Young couple signing a document with an agent

According to the Canadian Anti-Fraud Centre, the number of rental scams reported in 2017 was 210, with 102 victims and a total financial loss of more than $145,000. That’s up from 137 reports in 2015, with 49 victims and a total financial loss of slightly more than $72,000. Still, the CAFC estimates that fewer than 5 per cent of victims report their losses. (Gutesa/Shutterstock)

Canada | Fraud

New Canadians, know the housing market to avoid rental scams, say experts

‘Poseur’ landlords target newcomers who need accommodation fast and who are willing to pay upfront

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If it seems too good to be true, it likely is. That’s the message to new Canadians on the hunt for rental properties, particularly in competitive big city markets, like Toronto and Vancouver.

“[It’s] one of the red flags we often discuss in reference to this (type of) scam,” says Lisanne Roy Beauchamp, the Canadian Anti-Fraud Centre’s (CAFC) call centre operations supervisor.

Next? Do your research and know the market, including average rental prices and houses that are up for sale, as fraudsters may mirror them as rentals. Extra vigilance is essential when you’re looking for housing in a new place, where landlord/tenant rules may differ, and the housing market contrasts, what you’re used to back home.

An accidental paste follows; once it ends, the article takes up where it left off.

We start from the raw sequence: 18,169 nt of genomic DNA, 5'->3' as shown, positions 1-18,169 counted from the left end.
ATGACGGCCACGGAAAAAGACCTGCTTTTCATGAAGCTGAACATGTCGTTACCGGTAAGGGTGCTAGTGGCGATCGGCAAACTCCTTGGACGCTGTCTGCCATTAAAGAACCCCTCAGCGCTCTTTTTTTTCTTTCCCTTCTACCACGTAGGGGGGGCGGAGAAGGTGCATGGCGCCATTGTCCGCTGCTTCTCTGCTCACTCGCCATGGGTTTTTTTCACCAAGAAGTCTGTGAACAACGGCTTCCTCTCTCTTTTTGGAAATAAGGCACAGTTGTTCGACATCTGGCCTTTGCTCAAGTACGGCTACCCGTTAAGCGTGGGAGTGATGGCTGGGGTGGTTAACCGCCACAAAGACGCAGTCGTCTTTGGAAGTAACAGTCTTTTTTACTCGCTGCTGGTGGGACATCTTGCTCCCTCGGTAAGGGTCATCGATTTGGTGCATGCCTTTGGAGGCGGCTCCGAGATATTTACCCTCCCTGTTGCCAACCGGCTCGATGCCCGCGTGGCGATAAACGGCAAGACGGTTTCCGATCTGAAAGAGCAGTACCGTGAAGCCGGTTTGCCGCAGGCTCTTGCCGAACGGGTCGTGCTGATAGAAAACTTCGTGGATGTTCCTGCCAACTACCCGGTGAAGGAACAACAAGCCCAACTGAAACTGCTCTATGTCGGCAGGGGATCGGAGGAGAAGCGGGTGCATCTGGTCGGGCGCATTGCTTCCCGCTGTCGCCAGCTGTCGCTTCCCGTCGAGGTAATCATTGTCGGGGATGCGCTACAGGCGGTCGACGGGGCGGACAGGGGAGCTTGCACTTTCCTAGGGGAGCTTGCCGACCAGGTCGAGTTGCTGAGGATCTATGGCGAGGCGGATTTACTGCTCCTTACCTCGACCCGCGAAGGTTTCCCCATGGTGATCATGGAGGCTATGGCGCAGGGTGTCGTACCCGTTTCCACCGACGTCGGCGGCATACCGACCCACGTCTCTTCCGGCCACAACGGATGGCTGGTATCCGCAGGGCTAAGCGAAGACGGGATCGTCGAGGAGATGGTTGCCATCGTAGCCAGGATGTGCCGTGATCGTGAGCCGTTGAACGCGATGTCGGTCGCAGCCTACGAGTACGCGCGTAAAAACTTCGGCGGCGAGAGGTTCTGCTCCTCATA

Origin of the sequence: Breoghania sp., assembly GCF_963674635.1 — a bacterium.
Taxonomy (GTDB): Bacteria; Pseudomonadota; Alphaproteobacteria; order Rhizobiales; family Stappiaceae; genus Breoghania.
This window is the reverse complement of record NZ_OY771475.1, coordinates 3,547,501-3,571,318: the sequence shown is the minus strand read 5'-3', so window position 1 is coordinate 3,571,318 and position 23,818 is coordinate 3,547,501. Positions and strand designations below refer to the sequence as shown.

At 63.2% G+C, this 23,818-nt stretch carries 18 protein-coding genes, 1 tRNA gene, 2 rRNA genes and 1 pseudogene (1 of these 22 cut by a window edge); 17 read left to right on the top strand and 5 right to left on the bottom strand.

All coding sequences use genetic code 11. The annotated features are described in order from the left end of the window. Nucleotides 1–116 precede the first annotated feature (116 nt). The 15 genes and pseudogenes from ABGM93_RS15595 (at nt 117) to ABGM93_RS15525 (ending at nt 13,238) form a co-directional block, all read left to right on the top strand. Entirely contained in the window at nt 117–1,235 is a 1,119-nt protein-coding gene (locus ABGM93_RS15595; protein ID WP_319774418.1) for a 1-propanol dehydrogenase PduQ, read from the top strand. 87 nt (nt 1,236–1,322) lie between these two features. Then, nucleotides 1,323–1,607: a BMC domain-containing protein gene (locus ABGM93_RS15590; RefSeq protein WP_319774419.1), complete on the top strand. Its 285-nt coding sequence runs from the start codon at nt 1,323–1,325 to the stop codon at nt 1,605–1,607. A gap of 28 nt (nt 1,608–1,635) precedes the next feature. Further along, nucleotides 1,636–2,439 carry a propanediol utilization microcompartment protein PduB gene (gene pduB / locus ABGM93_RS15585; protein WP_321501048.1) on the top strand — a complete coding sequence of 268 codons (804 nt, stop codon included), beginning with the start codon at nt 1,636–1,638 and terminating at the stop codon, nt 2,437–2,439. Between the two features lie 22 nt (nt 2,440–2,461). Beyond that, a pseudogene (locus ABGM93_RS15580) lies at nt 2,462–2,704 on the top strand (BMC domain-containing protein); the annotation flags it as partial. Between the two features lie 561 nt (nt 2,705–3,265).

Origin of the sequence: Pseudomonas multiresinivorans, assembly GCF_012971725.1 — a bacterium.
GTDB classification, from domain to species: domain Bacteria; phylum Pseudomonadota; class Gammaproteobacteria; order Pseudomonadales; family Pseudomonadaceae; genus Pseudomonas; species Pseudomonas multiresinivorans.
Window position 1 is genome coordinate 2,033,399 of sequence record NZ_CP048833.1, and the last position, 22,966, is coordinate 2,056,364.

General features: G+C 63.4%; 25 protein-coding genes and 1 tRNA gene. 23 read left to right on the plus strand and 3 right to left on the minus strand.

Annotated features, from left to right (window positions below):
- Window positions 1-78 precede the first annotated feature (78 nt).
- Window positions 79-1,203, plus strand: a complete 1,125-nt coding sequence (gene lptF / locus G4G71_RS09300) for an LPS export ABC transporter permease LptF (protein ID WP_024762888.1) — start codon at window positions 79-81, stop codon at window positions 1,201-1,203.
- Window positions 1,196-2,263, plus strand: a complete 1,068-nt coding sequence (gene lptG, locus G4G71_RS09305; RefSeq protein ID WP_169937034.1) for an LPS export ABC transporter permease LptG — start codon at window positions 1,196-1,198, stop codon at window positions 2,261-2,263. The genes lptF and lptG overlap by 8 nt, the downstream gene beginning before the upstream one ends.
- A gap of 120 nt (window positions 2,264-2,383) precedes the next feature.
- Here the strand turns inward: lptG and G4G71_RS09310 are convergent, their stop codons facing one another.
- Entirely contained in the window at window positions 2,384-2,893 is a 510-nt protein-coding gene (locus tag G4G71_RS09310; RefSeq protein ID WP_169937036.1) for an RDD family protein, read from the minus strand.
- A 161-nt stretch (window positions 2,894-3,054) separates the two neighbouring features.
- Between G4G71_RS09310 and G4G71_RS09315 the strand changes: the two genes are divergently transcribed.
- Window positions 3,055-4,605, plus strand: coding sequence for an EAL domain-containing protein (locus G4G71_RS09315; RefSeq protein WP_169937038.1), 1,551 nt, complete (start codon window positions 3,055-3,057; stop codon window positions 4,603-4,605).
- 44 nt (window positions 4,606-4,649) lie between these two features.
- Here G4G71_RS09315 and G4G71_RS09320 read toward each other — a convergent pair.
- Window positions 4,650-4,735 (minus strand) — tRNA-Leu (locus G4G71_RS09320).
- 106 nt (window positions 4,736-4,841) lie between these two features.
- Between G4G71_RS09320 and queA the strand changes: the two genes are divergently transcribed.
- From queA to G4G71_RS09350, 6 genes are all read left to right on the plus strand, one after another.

“It’s important for consumers to know the local market, so that they may identify something that doesn’t seem quite right,” Roy Beauchamp says.

Despite the warnings, housing rental scams continue to make headlines, and are most common in areas with student housing (particularly in university cities such as , and ), a high volume of condos and renter-centric neighbourhoods.

“People specifically try to scam these folks, lurking and hovering on those sites and targeting that demographic.”

Just last week, police arrested and charged a man who allegedly listed advertisements between September 2017 and June on condos he did not own in Toronto and Mississauga, the . He met with would-be tenants, who signed leases and handed over cash deposits. Goran Drozdek, 34, faces 36 charges, including nine counts of fraud.

Earlier this month, Toronto’s that more than two dozen people, many of them international students or newcomers, are out thousands of dollars after paying upfront for housing in a North York detached home, listed on Kijiji and Facebook. The landlord went MIA, with most of the to-be tenants never setting foot inside the Toronto property.